Ukrainian identity is complicated by regional differences. What is now western Ukraine was at various times under the influence of the Polish-Lithuanian and Austro-Hungarian empires, whereas eastern Ukraine was more thoroughly Russified. Other areas of the country were influenced by Romania and Greece. Most Ukrainians today speak both Ukrainian and Russian, but they speak Ukrainian with different accents and vocabularies.
This complex history has also shaped Ukraine’s religious life. At the end of the sixteenth century, a Ukrainian Greek Catholic Church emerged; its churches were allowed to retain the Orthodox liturgy and calendar in exchange for pledging allegiance to the pope. With the rise of the Russian Empire in the eighteenth century, the Russian Orthodox Church became dominant in central and eastern Ukraine.
The picture became more complicated in the twentieth century. After the 1917 Bolshevik Revolution, civil war broke out, and Ukraine was briefly independent. With the encouragement of the Ecumenical Patriarch in Istanbul, a body that called itself the Ukrainian Autocephalous Orthodox Church emerged, although other Orthodox churches did not formally recognize it. When the communists consolidated power in Ukraine, this church went underground. The Russian Orthodox Church continued to exist in Ukraine, but as in Russia most of its monasteries and parishes were closed, and thousands of its faithful were martyred. In 1944–45, Stalin liquidated the Ukrainian Greek Catholic Church; those who did not flee into the catacombs were forced into what remained of the Russian Orthodox Church.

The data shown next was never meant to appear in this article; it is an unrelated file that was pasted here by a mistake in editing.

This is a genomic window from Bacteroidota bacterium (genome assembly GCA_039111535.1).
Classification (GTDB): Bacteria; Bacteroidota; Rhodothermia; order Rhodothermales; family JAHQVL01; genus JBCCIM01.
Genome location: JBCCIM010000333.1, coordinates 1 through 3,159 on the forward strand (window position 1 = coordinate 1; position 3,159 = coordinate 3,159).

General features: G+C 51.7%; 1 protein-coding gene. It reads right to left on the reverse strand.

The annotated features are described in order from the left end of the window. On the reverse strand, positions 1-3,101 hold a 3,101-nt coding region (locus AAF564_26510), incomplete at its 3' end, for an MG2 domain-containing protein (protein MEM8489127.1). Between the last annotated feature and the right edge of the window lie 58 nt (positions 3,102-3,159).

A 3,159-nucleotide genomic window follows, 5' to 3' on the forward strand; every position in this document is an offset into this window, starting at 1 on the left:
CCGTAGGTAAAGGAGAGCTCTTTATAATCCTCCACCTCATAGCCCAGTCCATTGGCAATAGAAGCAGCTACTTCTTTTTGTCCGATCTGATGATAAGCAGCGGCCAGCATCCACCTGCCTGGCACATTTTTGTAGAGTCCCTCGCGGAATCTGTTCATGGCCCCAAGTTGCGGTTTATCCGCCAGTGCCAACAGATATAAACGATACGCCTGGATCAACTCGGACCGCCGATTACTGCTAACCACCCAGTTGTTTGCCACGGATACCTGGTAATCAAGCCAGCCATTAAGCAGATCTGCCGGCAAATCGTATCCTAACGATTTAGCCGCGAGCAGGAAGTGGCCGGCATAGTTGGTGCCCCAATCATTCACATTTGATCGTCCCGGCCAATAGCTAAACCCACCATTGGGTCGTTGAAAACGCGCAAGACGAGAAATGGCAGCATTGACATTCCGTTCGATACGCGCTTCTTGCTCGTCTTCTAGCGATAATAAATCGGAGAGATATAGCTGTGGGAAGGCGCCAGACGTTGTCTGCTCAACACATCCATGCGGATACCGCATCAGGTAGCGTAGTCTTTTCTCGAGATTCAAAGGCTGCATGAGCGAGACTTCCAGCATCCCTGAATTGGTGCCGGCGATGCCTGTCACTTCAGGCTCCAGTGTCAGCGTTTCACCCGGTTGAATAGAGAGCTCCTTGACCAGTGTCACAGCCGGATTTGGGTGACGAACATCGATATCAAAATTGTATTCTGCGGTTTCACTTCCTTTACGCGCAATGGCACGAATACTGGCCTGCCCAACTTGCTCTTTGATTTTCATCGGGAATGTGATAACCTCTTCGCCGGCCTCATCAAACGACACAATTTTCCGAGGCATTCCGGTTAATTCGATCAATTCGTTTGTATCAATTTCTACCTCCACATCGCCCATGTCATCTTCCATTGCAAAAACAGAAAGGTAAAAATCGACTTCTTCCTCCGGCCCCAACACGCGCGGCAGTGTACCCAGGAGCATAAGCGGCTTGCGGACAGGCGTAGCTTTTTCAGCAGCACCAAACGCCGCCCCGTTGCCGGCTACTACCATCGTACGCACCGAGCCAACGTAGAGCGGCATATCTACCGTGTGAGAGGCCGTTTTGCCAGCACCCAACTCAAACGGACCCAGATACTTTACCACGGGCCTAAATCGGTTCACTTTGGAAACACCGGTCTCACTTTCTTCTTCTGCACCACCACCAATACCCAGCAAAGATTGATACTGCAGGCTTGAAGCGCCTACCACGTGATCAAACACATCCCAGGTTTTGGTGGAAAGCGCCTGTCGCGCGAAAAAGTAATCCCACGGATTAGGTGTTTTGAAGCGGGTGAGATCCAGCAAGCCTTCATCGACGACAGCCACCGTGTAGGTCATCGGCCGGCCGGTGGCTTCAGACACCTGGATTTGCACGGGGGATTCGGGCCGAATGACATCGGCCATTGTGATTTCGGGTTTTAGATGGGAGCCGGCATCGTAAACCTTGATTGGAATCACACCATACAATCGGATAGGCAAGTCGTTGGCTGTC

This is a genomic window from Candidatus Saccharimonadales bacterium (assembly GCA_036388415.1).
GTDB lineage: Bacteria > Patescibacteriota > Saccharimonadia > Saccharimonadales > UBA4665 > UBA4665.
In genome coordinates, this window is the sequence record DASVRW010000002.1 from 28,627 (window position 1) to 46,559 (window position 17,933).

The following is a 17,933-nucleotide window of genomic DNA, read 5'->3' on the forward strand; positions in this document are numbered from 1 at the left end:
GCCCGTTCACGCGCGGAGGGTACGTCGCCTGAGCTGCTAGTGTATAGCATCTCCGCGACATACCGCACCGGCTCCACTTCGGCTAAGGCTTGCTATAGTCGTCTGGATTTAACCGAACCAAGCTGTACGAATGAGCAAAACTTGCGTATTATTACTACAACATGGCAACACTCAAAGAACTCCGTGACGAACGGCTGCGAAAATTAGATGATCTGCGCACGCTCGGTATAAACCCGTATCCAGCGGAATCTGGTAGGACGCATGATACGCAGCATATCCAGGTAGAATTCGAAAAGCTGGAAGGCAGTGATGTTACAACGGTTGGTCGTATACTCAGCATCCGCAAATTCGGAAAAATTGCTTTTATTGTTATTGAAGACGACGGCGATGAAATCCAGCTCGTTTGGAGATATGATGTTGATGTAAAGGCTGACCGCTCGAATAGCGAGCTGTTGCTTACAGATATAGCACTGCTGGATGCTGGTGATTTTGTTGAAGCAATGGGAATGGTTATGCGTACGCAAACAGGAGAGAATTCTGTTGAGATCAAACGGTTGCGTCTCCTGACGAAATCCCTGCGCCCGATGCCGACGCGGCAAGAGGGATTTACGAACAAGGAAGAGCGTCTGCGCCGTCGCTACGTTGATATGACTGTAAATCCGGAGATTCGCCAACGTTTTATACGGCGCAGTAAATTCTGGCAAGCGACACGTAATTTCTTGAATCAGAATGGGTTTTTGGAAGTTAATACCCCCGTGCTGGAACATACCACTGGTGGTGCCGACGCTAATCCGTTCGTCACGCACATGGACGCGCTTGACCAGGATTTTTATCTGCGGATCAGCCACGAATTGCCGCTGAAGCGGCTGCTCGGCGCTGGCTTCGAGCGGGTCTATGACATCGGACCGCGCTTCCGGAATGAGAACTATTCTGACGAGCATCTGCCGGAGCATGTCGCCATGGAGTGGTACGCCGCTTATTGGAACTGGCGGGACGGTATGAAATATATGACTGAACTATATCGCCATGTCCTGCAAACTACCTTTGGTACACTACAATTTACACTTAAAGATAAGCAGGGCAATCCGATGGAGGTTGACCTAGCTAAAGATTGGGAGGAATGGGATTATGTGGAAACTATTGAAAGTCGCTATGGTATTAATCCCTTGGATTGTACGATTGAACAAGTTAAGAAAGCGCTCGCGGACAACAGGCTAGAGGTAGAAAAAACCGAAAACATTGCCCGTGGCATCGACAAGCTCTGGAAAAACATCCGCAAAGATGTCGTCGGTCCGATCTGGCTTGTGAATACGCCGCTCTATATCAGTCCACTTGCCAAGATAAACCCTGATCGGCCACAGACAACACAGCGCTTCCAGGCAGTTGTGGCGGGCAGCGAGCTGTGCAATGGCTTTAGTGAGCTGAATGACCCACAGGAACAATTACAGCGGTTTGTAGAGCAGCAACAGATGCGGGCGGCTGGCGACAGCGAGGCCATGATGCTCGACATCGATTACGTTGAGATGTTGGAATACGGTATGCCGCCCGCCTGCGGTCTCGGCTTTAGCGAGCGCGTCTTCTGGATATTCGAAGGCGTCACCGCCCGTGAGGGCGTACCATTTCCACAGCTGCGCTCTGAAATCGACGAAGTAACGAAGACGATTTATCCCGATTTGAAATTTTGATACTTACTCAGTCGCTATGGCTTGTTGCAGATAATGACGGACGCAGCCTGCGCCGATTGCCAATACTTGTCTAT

With the collapse of the Soviet Union and the birth of an independent Ukrainian state in 1991, the Ukrainian Autocephalous Orthodox Church and the Ukrainian Greek Catholic Church recovered legal status, and the Russian Orthodox Church gave a large measure of autonomy to its branch in Ukraine, which is now known as the Ukrainian Orthodox Church of the Moscow Patriarchate (UOC-MP). At the same time, another complication arose: When he failed to be elected patriarch of the Russian Orthodox Church, the Ukrainian Metropolitan Filaret (Denysenko) proclaimed himself patriarch in Kyiv of yet another Orthodox Church, distinct from both the UOC-MP and the Ukrainian Autocephalous Orthodox Church.